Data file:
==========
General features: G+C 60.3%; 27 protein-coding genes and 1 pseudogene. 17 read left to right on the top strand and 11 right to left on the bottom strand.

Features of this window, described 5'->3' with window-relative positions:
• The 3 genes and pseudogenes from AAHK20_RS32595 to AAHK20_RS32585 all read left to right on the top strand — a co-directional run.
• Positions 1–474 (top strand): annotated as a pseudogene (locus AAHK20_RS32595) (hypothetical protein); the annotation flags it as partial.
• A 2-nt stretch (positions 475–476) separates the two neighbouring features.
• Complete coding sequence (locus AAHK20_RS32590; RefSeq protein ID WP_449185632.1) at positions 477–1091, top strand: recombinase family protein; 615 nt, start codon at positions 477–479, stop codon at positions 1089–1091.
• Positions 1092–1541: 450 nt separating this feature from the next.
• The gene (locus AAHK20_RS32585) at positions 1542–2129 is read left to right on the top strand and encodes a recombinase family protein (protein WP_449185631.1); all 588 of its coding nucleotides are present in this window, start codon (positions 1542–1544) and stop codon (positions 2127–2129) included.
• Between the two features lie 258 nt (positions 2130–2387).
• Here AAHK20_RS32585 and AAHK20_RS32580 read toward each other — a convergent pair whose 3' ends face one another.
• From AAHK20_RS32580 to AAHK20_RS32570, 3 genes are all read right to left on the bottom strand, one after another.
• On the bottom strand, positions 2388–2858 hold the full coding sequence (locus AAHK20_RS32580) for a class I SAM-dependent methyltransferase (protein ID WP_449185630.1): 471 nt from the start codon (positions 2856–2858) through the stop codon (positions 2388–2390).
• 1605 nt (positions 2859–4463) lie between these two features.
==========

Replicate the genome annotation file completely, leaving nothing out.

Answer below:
General features: G+C 60.3%; 27 protein-coding genes and 1 pseudogene. 17 read left to right on the top strand and 11 right to left on the bottom strand.

Features of this window, described 5'->3' with window-relative positions:
• The 3 genes and pseudogenes from AAHK20_RS32595 to AAHK20_RS32585 all read left to right on the top strand — a co-directional run.
• Positions 1–474 (top strand): annotated as a pseudogene (locus AAHK20_RS32595) (hypothetical protein); the annotation flags it as partial.
• A 2-nt stretch (positions 475–476) separates the two neighbouring features.
• Complete coding sequence (locus AAHK20_RS32590; RefSeq protein ID WP_449185632.1) at positions 477–1091, top strand: recombinase family protein; 615 nt, start codon at positions 477–479, stop codon at positions 1089–1091.
• Positions 1092–1541: 450 nt separating this feature from the next.
• The gene (locus AAHK20_RS32585) at positions 1542–2129 is read left to right on the top strand and encodes a recombinase family protein (protein WP_449185631.1); all 588 of its coding nucleotides are present in this window, start codon (positions 1542–1544) and stop codon (positions 2127–2129) included.
• Between the two features lie 258 nt (positions 2130–2387).
• Here AAHK20_RS32585 and AAHK20_RS32580 read toward each other — a convergent pair whose 3' ends face one another.
• From AAHK20_RS32580 to AAHK20_RS32570, 3 genes are all read right to left on the bottom strand, one after another.
• On the bottom strand, positions 2388–2858 hold the full coding sequence (locus AAHK20_RS32580) for a class I SAM-dependent methyltransferase (protein ID WP_449185630.1): 471 nt from the start codon (positions 2856–2858) through the stop codon (positions 2388–2390).
• 1605 nt (positions 2859–4463) lie between these two features.